IN OCTOBER 2017, Metafrax signed 388 million euros ($447 million) contract with Swiss Casale SA (the world leader in creating and licensing of its own technologies in production of ammonia, methanol, carbamide and melamine) which will provide services for project documentation, technological know-hows, equipment set up and the project’s construction management. Such cooperation confirms dependency of Russian producers from European suppliers of technologies and licenses. That said, 40% of Metafrax revenue comes from exports to UK, Finland, Austria, Germany, Switzerland, etc. European countries are the biggest consumers of the company’s products.

In February 2018, Roustamov’s company established SamyangMeta, a joint venture with Korean Sunghong Co. Ltd., to boost its outreach to the Asia-Pacific. Interestingly, Metafrax also hopes to deliver its products to the European market through this joint venture. It looks increasingly like an attempt to find alternative ways to increase its presence in the European market. Nevertheless, Moscow tries to expand to the Asian markets in a quest to diversify its economic partners which, in fact, is quite a rational policy given the prospects of Asian market growth.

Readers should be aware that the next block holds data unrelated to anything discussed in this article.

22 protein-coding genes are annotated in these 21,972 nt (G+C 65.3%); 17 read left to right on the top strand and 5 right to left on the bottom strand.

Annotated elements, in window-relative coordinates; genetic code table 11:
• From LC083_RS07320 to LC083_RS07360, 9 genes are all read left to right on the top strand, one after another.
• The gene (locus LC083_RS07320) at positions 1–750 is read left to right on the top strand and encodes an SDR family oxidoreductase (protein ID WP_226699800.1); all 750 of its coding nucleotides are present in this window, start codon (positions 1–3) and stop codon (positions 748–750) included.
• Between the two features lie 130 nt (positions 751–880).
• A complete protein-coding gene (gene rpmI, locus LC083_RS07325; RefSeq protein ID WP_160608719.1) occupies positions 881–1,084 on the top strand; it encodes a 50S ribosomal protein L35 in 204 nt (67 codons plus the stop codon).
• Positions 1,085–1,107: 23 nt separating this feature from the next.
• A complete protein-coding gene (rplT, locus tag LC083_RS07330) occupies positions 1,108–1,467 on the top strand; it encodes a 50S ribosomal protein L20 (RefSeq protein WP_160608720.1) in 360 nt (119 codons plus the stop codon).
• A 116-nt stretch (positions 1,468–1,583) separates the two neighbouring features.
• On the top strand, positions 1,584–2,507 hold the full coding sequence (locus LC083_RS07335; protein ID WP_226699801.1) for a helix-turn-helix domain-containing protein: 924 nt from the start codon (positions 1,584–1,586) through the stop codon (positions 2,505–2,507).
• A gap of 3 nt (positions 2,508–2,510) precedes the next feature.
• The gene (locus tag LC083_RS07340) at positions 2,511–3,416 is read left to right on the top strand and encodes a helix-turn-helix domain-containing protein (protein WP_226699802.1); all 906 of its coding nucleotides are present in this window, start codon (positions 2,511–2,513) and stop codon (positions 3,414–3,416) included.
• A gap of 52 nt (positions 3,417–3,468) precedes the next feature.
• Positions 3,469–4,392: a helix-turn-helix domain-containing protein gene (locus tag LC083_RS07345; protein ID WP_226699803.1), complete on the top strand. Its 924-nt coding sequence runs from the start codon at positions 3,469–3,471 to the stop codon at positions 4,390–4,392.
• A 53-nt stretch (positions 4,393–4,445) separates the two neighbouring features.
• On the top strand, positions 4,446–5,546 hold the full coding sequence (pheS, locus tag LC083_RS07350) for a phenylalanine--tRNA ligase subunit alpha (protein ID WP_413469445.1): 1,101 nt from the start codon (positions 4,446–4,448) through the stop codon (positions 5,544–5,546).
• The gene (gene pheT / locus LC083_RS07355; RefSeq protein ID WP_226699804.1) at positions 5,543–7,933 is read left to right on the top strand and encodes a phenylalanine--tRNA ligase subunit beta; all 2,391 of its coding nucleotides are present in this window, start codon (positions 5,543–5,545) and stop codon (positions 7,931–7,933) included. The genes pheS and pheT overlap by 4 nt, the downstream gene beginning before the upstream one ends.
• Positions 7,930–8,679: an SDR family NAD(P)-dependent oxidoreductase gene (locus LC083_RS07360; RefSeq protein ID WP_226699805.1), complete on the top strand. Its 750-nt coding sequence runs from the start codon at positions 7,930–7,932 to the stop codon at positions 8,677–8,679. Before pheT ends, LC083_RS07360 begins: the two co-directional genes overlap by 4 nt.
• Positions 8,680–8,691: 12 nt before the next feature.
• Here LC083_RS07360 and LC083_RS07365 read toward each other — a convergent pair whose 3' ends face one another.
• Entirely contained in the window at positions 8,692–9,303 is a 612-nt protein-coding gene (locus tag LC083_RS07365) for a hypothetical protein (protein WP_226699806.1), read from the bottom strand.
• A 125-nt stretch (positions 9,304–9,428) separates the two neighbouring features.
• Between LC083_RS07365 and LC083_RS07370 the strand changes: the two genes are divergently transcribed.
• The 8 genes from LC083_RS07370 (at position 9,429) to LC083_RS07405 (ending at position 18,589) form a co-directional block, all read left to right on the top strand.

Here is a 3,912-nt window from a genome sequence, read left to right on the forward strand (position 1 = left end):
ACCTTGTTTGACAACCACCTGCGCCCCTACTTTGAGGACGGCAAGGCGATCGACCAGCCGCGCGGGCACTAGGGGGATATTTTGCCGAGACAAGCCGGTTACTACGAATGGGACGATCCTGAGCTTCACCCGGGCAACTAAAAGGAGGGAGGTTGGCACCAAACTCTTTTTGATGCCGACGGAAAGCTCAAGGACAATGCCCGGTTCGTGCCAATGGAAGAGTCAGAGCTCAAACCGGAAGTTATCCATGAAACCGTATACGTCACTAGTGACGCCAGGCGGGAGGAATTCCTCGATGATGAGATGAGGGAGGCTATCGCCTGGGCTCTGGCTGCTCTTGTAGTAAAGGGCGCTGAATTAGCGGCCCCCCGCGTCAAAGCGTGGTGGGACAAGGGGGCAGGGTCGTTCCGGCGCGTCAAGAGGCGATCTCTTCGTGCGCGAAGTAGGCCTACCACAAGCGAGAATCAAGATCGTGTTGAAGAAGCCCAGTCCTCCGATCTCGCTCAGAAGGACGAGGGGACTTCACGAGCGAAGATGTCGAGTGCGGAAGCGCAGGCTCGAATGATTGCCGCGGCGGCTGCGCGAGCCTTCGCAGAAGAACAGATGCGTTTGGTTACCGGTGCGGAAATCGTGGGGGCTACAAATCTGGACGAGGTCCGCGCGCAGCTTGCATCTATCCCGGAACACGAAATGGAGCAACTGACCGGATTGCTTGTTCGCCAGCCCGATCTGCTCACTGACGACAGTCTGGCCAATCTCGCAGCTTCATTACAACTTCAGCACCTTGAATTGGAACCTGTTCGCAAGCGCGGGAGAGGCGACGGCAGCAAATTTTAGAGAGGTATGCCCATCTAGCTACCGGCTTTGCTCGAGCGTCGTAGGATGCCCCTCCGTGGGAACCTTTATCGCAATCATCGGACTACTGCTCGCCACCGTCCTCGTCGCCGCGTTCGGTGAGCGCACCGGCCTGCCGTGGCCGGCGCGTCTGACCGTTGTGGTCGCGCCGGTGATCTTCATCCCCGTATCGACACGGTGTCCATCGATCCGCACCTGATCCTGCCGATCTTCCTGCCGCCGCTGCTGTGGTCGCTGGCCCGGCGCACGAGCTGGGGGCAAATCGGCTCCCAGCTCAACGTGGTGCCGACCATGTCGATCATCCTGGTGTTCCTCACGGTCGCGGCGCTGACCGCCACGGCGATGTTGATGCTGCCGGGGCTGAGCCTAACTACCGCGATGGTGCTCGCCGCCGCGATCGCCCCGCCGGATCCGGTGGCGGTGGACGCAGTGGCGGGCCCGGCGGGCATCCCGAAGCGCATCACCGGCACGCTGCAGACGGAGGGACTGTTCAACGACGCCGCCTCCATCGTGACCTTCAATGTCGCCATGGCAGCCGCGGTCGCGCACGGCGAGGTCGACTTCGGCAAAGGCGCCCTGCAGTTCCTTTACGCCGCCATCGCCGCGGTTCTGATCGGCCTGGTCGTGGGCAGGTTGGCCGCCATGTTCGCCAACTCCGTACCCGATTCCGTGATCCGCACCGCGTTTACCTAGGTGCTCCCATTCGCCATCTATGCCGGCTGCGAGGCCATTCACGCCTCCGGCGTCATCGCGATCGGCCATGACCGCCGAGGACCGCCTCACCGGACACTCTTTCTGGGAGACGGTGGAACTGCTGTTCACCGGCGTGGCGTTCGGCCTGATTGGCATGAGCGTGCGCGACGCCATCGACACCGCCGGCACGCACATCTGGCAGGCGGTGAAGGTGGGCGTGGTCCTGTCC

This endeavor seems to be challenging, although very attractive. Despite the fact that Russian economy has been dealing quite successfully with the economic challenges, it still lacks structural reforms needed to provide a long-term effect on the country’s economic development. “Pivot to Asia” policy cannot resolve all Russia’s economic problems alone, and it will not smooth Moscow’s confrontation with the West. This is why Kremlin shall not develop ties with Asia at the expense of its relations with Europe. It needs to find a healthy balance which will allow Russia to develop successfully taking advantages from both worlds.

Alexey Khlebnikov is an international relations expert and strategic risk consultant focusing on Russia, Middle East and energy issues. He is also a non-resident expert at the Russian International Affairs Council and a senior analyst at Eurasia Strategies consulting group.